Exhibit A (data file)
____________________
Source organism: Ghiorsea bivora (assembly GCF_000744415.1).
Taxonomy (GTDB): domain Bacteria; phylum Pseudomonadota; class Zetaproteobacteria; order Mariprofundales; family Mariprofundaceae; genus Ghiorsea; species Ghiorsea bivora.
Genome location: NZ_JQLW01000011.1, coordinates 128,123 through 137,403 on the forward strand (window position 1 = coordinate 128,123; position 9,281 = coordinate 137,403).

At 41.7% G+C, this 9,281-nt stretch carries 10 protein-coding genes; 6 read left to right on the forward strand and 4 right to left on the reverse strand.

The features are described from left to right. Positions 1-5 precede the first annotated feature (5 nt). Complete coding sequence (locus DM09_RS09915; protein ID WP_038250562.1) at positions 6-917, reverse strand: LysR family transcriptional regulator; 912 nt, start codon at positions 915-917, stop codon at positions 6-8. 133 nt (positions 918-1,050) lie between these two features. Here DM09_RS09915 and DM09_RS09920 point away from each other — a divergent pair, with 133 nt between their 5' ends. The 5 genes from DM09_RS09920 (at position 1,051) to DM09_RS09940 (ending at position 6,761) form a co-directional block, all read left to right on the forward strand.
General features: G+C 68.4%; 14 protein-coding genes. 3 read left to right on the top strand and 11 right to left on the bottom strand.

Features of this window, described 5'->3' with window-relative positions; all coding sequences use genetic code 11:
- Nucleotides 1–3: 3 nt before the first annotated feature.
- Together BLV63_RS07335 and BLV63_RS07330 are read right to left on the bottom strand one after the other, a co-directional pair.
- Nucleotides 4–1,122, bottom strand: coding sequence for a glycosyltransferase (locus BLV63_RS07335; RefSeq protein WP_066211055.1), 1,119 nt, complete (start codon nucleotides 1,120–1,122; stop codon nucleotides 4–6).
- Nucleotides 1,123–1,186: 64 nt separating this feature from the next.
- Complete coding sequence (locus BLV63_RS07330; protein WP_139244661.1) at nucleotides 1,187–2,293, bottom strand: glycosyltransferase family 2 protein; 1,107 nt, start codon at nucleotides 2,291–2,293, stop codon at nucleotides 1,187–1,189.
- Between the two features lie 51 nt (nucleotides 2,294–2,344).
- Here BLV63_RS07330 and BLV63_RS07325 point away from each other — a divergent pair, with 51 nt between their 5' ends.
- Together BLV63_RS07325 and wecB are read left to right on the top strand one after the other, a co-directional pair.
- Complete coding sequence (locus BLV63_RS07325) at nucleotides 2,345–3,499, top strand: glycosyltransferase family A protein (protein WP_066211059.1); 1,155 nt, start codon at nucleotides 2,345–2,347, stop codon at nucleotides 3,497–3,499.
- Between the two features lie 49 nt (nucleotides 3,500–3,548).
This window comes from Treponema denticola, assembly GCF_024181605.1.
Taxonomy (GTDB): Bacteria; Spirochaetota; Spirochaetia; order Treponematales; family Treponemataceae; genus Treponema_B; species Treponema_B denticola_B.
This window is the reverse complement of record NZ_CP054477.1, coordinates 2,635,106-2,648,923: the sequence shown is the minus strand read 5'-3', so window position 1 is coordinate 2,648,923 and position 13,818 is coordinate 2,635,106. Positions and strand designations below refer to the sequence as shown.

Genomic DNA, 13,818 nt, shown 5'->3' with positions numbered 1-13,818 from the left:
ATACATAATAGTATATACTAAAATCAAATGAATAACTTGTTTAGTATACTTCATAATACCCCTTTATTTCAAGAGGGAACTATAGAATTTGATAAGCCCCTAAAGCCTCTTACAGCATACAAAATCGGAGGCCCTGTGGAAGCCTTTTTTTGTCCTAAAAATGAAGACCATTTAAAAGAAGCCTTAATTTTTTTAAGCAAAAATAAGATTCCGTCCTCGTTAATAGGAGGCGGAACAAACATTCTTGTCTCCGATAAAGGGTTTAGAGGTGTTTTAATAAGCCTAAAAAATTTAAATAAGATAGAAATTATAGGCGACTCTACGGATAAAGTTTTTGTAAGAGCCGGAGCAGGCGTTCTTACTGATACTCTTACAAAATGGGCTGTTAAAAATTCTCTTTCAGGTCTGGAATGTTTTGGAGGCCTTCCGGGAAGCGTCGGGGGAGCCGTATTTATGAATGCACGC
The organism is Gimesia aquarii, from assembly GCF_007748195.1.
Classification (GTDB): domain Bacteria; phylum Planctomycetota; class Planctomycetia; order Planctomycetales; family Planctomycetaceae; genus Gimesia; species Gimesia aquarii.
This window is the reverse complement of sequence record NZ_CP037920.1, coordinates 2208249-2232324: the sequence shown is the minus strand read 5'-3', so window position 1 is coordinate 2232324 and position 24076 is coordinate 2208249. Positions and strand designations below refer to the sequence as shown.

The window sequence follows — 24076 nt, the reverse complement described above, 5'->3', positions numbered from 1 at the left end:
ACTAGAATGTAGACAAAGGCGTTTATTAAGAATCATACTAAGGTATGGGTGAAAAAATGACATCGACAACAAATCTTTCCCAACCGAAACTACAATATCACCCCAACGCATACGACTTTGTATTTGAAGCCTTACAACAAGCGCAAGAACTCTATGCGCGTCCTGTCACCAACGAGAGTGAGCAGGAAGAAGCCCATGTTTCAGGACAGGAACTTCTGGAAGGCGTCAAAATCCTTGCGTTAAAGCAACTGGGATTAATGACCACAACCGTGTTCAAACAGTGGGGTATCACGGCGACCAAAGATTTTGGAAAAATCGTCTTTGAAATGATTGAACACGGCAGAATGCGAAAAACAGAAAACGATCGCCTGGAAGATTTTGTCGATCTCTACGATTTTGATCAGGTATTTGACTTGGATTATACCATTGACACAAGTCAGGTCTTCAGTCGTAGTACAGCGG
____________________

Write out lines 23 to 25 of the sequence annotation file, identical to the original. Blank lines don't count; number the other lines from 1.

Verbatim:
The organism is Gimesia aquarii, from assembly GCF_007748195.1.
Classification (GTDB): domain Bacteria; phylum Planctomycetota; class Planctomycetia; order Planctomycetales; family Planctomycetaceae; genus Gimesia; species Gimesia aquarii.
This window is the reverse complement of sequence record NZ_CP037920.1, coordinates 2208249-2232324: the sequence shown is the minus strand read 5'-3', so window position 1 is coordinate 2232324 and position 24076 is coordinate 2208249. Positions and strand designations below refer to the sequence as shown.